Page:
African Youth and Adolescent Network on Population and Development


Location: Operates regionally in East and Southern Africa; Secretariat based in South Africa

Mission: AfriYAN is a consultative, coordinating, and action-oriented network for youth and adolescent national organizations, and a vehicle for collaboration on:

  • HIV & AIDS
  • The promotion of sexual and reproductive health and rights (SRHR)
  • Population and youth development
  • Issues related to public health and/or sustainable development
  • Child marriage and gender-based violence (GBV)

Focus Areas: Health, Advocacy

Program Overview:

  • Within AfriYAN’s four objectives are strategic, interrelated interventions that use an evidence-based approach to advocate for influencing national policy. AfriYAN works in capacity building, peer education, sensitizing health providers and traditional and cultural leaders on youth-friendly services, sensitization of health service providers, comprehensive sexuality education, and partnering with youth organizations.
  • AfriYAN has four thematic areas of operation: youth friendly services and comprehensive sexuality education; HIV; demographic dividend; and ending child marriage and gender based violence.
  • AfriYAN has 40 members regionally (2 focal persons per country in East and Southern Africa) who work on a volunteer basis to coordinate work on regional activities, while having membership with their national AfriYAN chapter. Though resources are limited, AfriYAN encourages members to attend conferences and network, and advocates for its partner organizations to provide professional opportunities for young people.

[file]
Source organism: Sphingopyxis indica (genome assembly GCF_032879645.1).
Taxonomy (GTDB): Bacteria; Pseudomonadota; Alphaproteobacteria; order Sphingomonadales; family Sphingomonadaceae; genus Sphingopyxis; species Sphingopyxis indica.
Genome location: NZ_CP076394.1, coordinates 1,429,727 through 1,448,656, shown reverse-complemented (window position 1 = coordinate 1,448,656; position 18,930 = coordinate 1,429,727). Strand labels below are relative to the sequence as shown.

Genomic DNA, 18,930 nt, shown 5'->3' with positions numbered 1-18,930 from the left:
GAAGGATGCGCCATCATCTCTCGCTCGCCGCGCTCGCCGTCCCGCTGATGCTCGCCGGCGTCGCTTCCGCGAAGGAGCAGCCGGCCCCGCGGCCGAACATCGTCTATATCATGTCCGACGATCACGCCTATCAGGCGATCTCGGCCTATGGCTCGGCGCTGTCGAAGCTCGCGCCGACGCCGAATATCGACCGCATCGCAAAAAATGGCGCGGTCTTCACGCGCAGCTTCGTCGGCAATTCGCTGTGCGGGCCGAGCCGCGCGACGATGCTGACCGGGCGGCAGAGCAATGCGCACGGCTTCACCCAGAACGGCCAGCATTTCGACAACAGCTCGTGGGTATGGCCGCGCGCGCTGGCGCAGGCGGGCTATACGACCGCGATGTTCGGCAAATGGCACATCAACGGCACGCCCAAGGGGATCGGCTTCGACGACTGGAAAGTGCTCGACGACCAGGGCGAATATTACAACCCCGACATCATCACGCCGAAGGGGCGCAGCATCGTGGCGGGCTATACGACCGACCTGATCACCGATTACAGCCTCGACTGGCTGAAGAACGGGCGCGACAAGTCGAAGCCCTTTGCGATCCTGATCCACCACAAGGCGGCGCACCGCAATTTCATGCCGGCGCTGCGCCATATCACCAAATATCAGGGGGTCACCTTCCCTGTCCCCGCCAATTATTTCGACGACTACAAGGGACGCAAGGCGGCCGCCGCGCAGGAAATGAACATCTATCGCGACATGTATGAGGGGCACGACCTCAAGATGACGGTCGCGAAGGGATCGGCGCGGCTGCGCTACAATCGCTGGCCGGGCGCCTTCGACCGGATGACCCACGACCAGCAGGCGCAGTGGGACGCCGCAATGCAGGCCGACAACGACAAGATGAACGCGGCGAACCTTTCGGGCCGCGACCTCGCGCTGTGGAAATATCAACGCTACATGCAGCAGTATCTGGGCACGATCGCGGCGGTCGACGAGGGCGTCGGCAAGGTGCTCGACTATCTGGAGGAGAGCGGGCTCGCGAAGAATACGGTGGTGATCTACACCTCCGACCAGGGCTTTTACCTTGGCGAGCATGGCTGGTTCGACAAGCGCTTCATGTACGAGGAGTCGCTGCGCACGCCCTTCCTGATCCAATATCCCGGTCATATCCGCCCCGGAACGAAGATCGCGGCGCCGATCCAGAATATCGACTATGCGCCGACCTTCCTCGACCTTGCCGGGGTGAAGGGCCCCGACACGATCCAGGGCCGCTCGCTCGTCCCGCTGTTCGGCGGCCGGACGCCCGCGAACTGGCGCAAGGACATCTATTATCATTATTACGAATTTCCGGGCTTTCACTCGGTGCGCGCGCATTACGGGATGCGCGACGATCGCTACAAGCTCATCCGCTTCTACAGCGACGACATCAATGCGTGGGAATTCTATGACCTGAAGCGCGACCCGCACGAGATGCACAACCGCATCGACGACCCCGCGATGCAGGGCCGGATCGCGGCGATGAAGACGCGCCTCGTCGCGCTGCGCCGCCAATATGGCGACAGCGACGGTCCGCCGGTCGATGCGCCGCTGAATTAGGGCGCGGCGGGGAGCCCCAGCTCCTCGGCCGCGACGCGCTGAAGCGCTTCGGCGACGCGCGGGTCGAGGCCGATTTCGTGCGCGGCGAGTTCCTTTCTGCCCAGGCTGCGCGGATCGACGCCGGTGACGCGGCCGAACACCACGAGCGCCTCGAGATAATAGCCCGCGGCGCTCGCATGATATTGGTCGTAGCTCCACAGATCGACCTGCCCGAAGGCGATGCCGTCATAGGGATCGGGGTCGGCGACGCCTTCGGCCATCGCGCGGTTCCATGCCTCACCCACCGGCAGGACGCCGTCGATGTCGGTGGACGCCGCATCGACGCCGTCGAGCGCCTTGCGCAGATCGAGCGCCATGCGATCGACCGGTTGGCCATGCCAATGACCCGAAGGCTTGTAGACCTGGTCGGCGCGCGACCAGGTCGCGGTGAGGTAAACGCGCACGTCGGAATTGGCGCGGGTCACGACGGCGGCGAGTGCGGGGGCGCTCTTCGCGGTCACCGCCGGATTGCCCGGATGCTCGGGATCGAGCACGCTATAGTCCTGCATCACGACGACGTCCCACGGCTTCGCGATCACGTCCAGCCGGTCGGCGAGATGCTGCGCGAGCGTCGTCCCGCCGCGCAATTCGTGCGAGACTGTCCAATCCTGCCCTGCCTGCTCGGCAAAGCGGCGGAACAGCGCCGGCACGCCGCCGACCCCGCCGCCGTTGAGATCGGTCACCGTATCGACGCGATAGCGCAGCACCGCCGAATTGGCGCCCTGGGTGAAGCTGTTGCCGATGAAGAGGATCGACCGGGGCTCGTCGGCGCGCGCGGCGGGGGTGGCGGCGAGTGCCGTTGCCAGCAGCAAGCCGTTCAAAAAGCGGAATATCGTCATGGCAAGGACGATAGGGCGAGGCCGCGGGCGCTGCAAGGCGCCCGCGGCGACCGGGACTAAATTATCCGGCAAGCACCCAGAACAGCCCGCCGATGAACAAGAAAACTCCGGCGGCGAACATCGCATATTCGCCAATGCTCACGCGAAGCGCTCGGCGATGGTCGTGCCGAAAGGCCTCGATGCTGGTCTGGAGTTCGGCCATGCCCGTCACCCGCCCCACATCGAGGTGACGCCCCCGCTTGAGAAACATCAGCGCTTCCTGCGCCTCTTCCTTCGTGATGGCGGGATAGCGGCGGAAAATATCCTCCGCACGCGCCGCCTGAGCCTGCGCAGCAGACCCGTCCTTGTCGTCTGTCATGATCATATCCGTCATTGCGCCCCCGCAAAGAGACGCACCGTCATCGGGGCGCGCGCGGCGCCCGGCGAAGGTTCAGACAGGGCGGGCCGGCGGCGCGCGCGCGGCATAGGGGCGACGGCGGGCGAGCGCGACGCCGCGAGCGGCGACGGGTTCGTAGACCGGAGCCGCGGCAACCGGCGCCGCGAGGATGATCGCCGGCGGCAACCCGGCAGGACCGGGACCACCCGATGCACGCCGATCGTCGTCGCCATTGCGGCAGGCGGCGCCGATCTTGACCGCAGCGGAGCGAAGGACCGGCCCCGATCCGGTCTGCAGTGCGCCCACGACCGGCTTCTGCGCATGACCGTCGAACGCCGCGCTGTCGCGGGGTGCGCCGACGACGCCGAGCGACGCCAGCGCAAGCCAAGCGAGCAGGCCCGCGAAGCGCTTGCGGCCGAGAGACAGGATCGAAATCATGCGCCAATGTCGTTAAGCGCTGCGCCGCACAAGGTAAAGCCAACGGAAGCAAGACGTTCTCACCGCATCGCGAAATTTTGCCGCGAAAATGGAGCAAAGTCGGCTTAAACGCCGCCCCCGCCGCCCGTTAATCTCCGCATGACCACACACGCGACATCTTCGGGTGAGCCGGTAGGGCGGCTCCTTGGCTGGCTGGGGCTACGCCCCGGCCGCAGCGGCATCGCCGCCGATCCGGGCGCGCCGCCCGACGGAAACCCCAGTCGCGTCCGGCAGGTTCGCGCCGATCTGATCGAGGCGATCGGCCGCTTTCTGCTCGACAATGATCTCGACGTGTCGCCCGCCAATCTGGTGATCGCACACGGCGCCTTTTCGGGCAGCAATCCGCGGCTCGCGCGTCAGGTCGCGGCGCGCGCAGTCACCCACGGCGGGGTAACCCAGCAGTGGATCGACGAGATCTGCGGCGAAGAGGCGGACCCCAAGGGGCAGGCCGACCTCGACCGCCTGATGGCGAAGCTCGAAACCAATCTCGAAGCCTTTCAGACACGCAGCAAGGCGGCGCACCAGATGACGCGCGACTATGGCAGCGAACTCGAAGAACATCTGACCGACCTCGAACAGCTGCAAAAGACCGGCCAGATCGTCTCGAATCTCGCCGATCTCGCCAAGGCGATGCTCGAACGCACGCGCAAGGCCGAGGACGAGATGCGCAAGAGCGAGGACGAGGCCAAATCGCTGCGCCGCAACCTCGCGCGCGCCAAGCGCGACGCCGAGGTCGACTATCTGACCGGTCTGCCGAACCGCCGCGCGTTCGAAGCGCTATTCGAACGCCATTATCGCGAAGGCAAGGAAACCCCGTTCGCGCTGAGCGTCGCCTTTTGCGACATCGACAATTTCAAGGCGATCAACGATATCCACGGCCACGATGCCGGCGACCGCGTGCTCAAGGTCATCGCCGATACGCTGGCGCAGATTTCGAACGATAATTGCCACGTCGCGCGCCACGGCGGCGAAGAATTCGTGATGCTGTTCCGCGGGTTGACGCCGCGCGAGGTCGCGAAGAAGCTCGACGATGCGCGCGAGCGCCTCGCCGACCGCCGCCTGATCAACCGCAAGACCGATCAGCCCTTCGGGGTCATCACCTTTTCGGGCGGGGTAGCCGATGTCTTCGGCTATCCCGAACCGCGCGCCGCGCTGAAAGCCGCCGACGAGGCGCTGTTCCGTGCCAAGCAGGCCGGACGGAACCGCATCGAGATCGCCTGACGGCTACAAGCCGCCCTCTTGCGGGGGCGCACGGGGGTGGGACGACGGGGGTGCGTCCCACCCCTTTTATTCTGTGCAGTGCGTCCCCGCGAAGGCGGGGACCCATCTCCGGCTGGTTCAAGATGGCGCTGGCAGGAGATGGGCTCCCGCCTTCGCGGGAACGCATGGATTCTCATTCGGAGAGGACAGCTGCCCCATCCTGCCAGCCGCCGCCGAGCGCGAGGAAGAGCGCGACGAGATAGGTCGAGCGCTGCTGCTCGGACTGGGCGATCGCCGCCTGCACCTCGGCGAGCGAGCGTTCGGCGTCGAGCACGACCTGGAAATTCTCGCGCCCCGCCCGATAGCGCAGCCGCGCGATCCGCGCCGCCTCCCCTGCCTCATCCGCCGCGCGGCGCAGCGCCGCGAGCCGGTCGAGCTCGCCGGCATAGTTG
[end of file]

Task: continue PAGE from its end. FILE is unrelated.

• AfriYAN Eastern and Southern African Region is organized into 21 country chapters. National chapters use the Regional Chapter’s workplan to guide their work in country, while having the flexibility to determine which thematic areas they want to target that year and how they will do so.
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Photo: AfriYAN


  • AfriYAN measures results semi-annually at the individual and organizational levels. Within each country, organizations in the network develop indicators to monitor their results, and they submit monthly reports to the regional level. The Regional Chapter also disseminates surveys to collect data on specific issues.
  • AfriYAN builds the capacity of its regional members to be advocates, leaders, and peer educators through annual trainings. These representatives then return to their own chapters and train other young people in turn.
  • AfriYAN country chapters have held events like a model United Nations (Tanzania); engaged young people in a review of national adolescent SRH policy (Kenya); helped communities develop action plans to promote intergenerational communication (South Africa); and established task forces of youth leaders to promote dialogues on SRHR and HIV in their communities (Namibia).

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